New law increases access to opioid treatment


President George W. Bush recently signed into law H.R. 6344, The Office of National Drug Control Policy Reauthorization Act of 2006. The law raises from 30 to 100 the number of patients a physician may treat for opioid addiction with buprenorphine (Subutex, Reckitt Benckiser Pharmaceuticals) C-III sublingual tablets or buprenorphine/naloxone (Suboxone, Reckitt Benckiser Pharmaceuticals) C-III sublingual tablets. Buprenorphine is the only controlled medication to receive Food & Drug Administration approval for this indication.

The 30-patient prescribing limit on individual physicians was part of the original Drug Addiction Treatment Act of 2000 (DATA 2000) that allowed office-based treatment with Schedule III-V drugs indicated for opioid dependence. To qualify for the 100-patient prescribing limit now allowed by law, doctors must be certified to treat opioid addiction with buprenorphine for at least a year, explained Edwin Salsitz, M.D., medical director of office-based opioid agonist therapy at Beth Israel Medical Center in New York City.

The locator does not list every physician with a valid waiver, however-just those who have agreed to be listed. Pharmacists wishing to verify that a physician not listed on the site has a valid DATA 2000 waiver number can contact SAMHSA at (240) 276-2716 or by e-mail at

Salsitz said that a waiver number is not required when buprenorphine is prescribed for off-label use. He did mention, though, that it would be nice if physicians wrote something on the prescription form about the indication-for example, "Take one tablet twice daily for chronic pain." He went on to say that it is very reasonable for a pharmacist to call the prescriber and verify whether the drug is being prescribed for on-or off-label use.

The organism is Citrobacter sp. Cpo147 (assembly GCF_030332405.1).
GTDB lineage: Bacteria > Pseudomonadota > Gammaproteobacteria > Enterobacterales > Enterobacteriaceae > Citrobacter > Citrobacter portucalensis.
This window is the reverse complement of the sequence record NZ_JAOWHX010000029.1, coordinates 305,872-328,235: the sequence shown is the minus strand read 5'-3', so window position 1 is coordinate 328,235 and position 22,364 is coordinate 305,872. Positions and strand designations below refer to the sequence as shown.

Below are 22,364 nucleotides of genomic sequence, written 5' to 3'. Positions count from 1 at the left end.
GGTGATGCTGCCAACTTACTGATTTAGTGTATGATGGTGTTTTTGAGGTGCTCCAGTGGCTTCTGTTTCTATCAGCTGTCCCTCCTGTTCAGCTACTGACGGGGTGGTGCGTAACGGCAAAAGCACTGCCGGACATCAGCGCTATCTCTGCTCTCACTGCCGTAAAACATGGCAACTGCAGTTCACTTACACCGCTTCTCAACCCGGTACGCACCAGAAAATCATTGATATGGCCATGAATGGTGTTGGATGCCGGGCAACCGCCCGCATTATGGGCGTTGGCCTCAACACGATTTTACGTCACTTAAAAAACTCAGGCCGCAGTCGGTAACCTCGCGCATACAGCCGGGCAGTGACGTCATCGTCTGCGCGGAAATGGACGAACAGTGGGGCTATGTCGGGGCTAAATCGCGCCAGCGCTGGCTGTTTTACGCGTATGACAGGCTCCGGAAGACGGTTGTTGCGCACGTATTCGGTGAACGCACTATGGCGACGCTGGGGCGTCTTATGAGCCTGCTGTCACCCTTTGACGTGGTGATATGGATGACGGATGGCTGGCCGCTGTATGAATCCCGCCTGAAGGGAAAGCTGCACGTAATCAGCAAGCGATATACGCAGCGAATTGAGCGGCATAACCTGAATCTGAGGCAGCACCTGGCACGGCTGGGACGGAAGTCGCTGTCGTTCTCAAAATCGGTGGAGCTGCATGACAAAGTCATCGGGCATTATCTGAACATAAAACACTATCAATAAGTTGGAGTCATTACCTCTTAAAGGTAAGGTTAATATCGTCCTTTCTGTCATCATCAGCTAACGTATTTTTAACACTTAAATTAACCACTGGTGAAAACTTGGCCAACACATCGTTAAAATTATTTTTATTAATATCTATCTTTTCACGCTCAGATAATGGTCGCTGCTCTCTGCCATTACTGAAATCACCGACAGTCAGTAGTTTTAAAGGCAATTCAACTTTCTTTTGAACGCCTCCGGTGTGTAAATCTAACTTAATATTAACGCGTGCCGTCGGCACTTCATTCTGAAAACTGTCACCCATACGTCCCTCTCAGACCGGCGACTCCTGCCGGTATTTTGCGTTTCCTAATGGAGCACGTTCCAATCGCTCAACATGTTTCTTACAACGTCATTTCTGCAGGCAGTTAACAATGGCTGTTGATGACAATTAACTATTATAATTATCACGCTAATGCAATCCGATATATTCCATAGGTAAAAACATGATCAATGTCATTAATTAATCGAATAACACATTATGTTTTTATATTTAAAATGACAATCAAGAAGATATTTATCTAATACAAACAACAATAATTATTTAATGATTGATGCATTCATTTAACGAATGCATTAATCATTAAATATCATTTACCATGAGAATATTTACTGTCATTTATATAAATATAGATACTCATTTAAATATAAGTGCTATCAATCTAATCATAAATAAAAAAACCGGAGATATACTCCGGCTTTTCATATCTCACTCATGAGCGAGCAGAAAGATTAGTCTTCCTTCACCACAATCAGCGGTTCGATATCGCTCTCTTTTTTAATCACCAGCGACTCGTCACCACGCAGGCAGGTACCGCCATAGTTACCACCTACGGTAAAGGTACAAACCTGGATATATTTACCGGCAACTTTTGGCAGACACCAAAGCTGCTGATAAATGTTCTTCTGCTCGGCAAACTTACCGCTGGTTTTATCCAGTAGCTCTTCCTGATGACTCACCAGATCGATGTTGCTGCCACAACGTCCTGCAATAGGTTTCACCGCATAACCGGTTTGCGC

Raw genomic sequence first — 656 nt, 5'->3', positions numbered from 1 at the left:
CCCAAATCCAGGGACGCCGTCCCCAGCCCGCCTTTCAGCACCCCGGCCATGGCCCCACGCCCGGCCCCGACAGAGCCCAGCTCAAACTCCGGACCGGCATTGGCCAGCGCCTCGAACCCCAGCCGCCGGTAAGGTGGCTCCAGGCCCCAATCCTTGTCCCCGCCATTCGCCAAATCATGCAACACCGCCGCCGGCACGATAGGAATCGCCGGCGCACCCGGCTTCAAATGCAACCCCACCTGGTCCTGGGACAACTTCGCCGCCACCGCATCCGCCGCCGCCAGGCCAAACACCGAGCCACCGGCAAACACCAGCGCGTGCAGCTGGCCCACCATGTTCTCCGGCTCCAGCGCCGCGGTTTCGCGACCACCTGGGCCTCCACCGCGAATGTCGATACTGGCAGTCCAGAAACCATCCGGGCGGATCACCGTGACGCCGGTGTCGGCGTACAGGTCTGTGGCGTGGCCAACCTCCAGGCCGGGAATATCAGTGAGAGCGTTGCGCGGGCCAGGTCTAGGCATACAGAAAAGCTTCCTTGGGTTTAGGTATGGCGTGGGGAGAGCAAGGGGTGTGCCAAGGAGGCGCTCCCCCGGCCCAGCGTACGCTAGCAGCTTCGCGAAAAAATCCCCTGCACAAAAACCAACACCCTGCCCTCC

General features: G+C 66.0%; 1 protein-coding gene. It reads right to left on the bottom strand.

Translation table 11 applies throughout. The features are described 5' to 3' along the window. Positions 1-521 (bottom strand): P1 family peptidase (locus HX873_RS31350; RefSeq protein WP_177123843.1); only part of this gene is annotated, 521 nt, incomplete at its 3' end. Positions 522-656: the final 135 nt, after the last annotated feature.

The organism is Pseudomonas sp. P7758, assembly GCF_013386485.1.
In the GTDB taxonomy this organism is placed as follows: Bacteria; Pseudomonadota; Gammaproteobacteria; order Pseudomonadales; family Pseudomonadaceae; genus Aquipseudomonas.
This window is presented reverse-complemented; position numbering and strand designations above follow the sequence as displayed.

Pharmacists are in an excellent position to educate the general public about buprenorphine therapy for opioid addiction. Timothy Lepak, president of the National Alliance of Advocates for Buprenorphine Treatment (http://, reported that the organization recently launched a pharmacy outreach initiative that is currently piloting in New York City, Detroit, and Philadelphia. Pharmacists in those cities received a postcard directing them to the Web site at http://, where they can order free educational materials and counter displays for their pharmacy and opt to be listed in the pharmacy locator as a buprenorphine-stocking pharmacy.

"Although most pharmacies can get buprenorphine rather quickly, very often timing is critical, because patients must be in the early stages of withdrawal when they take it," said Lepak. "If they have to wait, patients could be in severe withdrawal, and the risk of relapse increases tremendously." He said that the pharmacy locator would work like the NAABT physician locator (http://, which uses patient ZIP codes to identify nearby physicians certified to treat opioid addiction with buprenorphine.

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